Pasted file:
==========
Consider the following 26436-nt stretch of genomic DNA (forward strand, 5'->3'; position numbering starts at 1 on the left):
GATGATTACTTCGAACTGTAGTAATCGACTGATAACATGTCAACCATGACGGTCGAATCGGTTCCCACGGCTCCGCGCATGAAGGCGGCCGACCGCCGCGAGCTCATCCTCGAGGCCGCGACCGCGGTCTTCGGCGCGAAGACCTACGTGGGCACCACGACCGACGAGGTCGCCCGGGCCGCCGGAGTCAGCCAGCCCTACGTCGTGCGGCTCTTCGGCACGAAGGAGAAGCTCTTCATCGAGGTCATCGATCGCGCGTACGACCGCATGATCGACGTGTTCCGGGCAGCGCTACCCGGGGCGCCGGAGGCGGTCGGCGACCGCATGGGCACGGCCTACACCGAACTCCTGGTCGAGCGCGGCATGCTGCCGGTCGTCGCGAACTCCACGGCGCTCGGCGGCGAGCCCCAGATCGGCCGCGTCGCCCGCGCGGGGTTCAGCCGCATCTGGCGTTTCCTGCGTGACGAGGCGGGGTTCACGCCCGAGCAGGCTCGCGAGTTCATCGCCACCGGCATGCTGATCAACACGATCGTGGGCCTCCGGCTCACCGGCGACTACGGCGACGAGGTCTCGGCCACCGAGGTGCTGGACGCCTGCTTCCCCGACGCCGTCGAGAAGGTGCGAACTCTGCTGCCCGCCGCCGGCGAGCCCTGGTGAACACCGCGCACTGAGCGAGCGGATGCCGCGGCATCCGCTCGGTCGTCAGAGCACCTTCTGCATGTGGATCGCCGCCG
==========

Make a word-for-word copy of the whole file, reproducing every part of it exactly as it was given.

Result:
Consider the following 26436-nt stretch of genomic DNA (forward strand, 5'->3'; position numbering starts at 1 on the left):
GATGATTACTTCGAACTGTAGTAATCGACTGATAACATGTCAACCATGACGGTCGAATCGGTTCCCACGGCTCCGCGCATGAAGGCGGCCGACCGCCGCGAGCTCATCCTCGAGGCCGCGACCGCGGTCTTCGGCGCGAAGACCTACGTGGGCACCACGACCGACGAGGTCGCCCGGGCCGCCGGAGTCAGCCAGCCCTACGTCGTGCGGCTCTTCGGCACGAAGGAGAAGCTCTTCATCGAGGTCATCGATCGCGCGTACGACCGCATGATCGACGTGTTCCGGGCAGCGCTACCCGGGGCGCCGGAGGCGGTCGGCGACCGCATGGGCACGGCCTACACCGAACTCCTGGTCGAGCGCGGCATGCTGCCGGTCGTCGCGAACTCCACGGCGCTCGGCGGCGAGCCCCAGATCGGCCGCGTCGCCCGCGCGGGGTTCAGCCGCATCTGGCGTTTCCTGCGTGACGAGGCGGGGTTCACGCCCGAGCAGGCTCGCGAGTTCATCGCCACCGGCATGCTGATCAACACGATCGTGGGCCTCCGGCTCACCGGCGACTACGGCGACGAGGTCTCGGCCACCGAGGTGCTGGACGCCTGCTTCCCCGACGCCGTCGAGAAGGTGCGAACTCTGCTGCCCGCCGCCGGCGAGCCCTGGTGAACACCGCGCACTGAGCGAGCGGATGCCGCGGCATCCGCTCGGTCGTCAGAGCACCTTCTGCATGTGGATCGCCGCCG